Can’t afford to go to Stanford or Yale? Don’t worry, the internet will take you there!

Published: October 2, 2013
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I can register myself for round the year courses from different universities in different fields of study, irrespective of what my ethnicity or nationality is. PHOTO: REUTERS

Internet hype prevails globally and world renowned universities are taking advantage of this by offering education online for free, using Massive Open Online Courses (MOOCs). Universities such as Stanford, MIT and Yale are inviting students to attend their courses without any charges, regardless of any boundaries and these courses are available anytime, anyplace and almost anywhere with internet access.

I can register myself for round the year courses from different universities in different fields of study, irrespective of what my ethnicity or nationality is.

My journey with the MOOC began almost half a year back. I was carrying out a research on cryptography (study of procedures for secure communication) when one of my office colleagues suggested that I should check Coursera (an educational, technology based website offering MOOCs). All I had to do was register myself on the website and create my profile, following which I could browse for courses of my interest.

Luckily, I found one course on cryptography and I attended it from Stanford, via Coursera. After this, the addiction began. So far, I have attended almost ten courses online from the website and it has been an entirely new experience of interacting and learning with the world’s best educators, free of charge.

I did not just restrict myself to Coursera, as there are many other platforms emerging like Alison.com, udemy.com, udacity.com, which are all equally useful. The ease of use is such that you just have to login with your Gmail, Yahoo or Facebook ID and you can follow up on their discussion forums and receive other updates through your email accounts. Whether you want to register for a science subject, school teaching, want to learn French, Arabic or English communication, you can browse through one of the sites and end up learning from the best of professors and experts in the respective fields all around the globe.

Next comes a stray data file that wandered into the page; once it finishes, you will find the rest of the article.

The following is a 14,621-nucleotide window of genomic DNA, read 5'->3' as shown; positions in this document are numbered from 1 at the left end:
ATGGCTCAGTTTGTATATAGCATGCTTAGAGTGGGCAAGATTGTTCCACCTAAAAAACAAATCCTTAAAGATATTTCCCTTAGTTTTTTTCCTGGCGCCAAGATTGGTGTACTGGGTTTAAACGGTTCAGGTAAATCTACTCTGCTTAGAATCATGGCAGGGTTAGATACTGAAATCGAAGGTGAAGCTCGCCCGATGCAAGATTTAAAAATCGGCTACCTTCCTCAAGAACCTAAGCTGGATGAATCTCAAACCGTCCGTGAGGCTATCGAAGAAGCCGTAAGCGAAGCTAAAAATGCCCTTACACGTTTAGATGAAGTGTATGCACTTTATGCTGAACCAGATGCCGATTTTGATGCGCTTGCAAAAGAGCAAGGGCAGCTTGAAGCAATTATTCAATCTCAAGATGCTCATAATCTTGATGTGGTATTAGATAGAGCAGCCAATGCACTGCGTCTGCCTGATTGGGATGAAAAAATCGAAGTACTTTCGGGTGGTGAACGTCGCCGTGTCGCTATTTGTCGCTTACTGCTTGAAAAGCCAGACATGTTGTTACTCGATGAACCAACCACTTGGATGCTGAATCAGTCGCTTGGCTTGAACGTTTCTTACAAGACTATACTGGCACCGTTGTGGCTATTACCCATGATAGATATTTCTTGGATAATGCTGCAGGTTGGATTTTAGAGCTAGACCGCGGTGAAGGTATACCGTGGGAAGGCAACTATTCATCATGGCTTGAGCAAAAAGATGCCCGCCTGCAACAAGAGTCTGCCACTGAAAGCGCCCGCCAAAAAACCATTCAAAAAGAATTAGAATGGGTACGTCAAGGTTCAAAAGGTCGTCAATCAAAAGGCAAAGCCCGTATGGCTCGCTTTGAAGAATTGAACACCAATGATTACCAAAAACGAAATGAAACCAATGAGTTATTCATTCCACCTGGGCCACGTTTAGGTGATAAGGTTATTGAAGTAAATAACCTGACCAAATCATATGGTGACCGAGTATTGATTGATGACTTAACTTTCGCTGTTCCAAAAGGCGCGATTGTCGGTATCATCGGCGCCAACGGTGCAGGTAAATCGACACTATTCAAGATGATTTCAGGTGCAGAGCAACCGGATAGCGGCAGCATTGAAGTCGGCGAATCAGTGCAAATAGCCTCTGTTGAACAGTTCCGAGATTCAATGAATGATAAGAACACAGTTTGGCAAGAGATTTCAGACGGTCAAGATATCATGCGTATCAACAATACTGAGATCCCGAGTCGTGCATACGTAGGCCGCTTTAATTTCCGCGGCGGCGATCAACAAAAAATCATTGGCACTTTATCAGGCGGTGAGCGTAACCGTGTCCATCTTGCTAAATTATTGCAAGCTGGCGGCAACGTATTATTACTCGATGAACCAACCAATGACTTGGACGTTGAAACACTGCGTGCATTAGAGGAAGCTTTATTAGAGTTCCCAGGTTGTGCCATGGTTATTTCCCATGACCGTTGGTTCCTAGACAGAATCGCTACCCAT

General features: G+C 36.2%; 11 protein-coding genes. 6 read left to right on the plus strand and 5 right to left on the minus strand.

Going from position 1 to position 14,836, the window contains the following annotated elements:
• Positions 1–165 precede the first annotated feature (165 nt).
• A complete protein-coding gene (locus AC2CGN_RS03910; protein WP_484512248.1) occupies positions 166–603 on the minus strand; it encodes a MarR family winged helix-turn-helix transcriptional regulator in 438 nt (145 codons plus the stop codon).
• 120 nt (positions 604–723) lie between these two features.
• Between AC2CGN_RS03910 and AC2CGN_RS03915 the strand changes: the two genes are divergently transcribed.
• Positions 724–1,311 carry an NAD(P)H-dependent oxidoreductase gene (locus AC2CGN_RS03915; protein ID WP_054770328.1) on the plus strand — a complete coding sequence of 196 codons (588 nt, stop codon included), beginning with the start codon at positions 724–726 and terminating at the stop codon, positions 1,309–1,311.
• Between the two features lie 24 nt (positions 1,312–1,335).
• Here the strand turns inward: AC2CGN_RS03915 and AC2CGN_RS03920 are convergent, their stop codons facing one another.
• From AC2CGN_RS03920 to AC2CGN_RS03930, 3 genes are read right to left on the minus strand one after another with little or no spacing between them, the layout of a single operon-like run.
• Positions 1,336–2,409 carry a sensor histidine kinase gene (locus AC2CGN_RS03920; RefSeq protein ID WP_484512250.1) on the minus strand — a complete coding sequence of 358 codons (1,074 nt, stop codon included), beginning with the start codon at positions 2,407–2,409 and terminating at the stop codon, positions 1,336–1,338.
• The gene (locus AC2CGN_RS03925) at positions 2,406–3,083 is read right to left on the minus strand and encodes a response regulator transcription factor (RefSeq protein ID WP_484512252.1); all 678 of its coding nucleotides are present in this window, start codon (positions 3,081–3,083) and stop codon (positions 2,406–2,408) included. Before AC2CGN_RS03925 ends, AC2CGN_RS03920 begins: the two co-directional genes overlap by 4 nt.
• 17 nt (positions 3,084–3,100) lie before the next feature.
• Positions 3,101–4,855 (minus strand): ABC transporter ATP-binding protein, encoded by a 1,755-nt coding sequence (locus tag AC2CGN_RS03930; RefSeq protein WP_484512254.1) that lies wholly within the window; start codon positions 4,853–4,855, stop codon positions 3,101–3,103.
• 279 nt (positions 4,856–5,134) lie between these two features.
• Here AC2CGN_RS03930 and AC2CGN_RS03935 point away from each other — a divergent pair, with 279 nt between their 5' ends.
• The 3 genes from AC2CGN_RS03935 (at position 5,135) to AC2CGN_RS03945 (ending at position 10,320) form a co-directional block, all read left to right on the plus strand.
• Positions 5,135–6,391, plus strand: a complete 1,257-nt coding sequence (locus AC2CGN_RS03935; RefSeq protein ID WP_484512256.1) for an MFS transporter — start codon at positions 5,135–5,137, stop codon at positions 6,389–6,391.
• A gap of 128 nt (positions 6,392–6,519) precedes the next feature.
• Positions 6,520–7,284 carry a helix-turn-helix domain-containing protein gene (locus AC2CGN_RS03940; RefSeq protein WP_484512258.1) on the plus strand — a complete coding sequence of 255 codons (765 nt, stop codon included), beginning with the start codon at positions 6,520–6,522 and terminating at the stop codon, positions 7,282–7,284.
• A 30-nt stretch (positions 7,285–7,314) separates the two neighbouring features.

I had never even imagined that I would be able to access lectures from Stanford or UC Berkeley and the likes of them; this was a dream come true for me.

I browse through the online lectures with presentations and while watching the videos I can also go through the pop-up quizzes to check if I am actually learning something. I can also have my assignments submitted and graded by tutors and discuss my course issues with a peer sitting somewhere in a completely different part of the world.

The director of the Education Policy Program at the New America Foundation, attended a degree at MIT as a student and said that,

“Until 2012, the only way to get that experience was to be one of the smartest 17-year-old students in the US… to win a very high-stake tournament, to move to Cambridge or MIT, to pay $50,000 and to show up in a building twice a week. Only 300 people could do that.”

Now everyone, regardless of their financial conditions and without taking loans, can attend courses from these universities.

While MOOCs have some positive aspects, Michael Crow, the Arizona State University President, in a discussion, insisted that technology should be used in classrooms to supplement the student’s experience of learning, not replace it. He said that,

“The problem that I have with an over-generalisation of this lightning bolt technology is that we will find ourselves on a trajectory where the rich get face-to-face with professors and everyone else will be taught by some type of robot… the [class] separation will grow deeper.”

With the debate still going on, we should consider technology as a tool to enhance our learning and education system, not a tool to replace it. The benefit I see in online education or MOOC is that I never got to learn cryptography or any other course of my interest for free from anywhere in Pakistan but with access to Stanford courses, and my passion to learn, I have achieved a higher level of understanding.

The debate is not about whether MOOC’s are here to stay or not, the question is whether we would be able to have free and quality education for everyone, everywhere, soon enough? Until then, these Massive Open Online Courses can help us in assisting and satisfying our need to learn more, whilst sitting at home.

Afshan Amin

Afshan Amin

An educational technologist at LUMS, working on introducing learning technologies in class based environment.

The views expressed by the writer and the reader comments do not necessarily reflect the views and policies of The Express Tribune.